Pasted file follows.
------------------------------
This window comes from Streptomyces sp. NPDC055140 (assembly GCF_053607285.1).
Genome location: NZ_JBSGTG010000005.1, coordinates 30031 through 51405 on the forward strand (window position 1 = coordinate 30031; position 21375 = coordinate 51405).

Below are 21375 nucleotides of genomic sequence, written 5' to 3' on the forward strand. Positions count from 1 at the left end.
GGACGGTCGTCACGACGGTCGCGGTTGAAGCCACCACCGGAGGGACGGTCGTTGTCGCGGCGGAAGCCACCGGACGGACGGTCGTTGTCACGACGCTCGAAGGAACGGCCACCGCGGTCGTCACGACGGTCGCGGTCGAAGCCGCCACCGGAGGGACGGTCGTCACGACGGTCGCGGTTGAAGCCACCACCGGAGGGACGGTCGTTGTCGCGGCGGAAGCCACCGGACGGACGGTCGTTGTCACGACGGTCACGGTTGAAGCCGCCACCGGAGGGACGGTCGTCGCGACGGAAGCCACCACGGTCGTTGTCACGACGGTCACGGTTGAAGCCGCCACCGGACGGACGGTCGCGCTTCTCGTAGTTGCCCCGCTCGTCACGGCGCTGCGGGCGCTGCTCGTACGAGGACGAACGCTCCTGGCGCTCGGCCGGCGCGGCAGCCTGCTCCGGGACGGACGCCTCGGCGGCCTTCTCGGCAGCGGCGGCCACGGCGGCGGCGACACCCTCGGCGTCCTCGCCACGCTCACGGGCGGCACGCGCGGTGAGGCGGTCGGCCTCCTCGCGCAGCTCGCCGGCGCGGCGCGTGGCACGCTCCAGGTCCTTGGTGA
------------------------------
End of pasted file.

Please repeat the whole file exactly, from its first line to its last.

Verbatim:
This window comes from Streptomyces sp. NPDC055140 (assembly GCF_053607285.1).
Genome location: NZ_JBSGTG010000005.1, coordinates 30031 through 51405 on the forward strand (window position 1 = coordinate 30031; position 21375 = coordinate 51405).

Below are 21375 nucleotides of genomic sequence, written 5' to 3' on the forward strand. Positions count from 1 at the left end.
GGACGGTCGTCACGACGGTCGCGGTTGAAGCCACCACCGGAGGGACGGTCGTTGTCGCGGCGGAAGCCACCGGACGGACGGTCGTTGTCACGACGCTCGAAGGAACGGCCACCGCGGTCGTCACGACGGTCGCGGTCGAAGCCGCCACCGGAGGGACGGTCGTCACGACGGTCGCGGTTGAAGCCACCACCGGAGGGACGGTCGTTGTCGCGGCGGAAGCCACCGGACGGACGGTCGTTGTCACGACGGTCACGGTTGAAGCCGCCACCGGAGGGACGGTCGTCGCGACGGAAGCCACCACGGTCGTTGTCACGACGGTCACGGTTGAAGCCGCCACCGGACGGACGGTCGCGCTTCTCGTAGTTGCCCCGCTCGTCACGGCGCTGCGGGCGCTGCTCGTACGAGGACGAACGCTCCTGGCGCTCGGCCGGCGCGGCAGCCTGCTCCGGGACGGACGCCTCGGCGGCCTTCTCGGCAGCGGCGGCCACGGCGGCGGCGACACCCTCGGCGTCCTCGCCACGCTCACGGGCGGCACGCGCGGTGAGGCGGTCGGCCTCCTCGCGCAGCTCGCCGGCGCGGCGCGTGGCACGCTCCAGGTCCTTGGTGA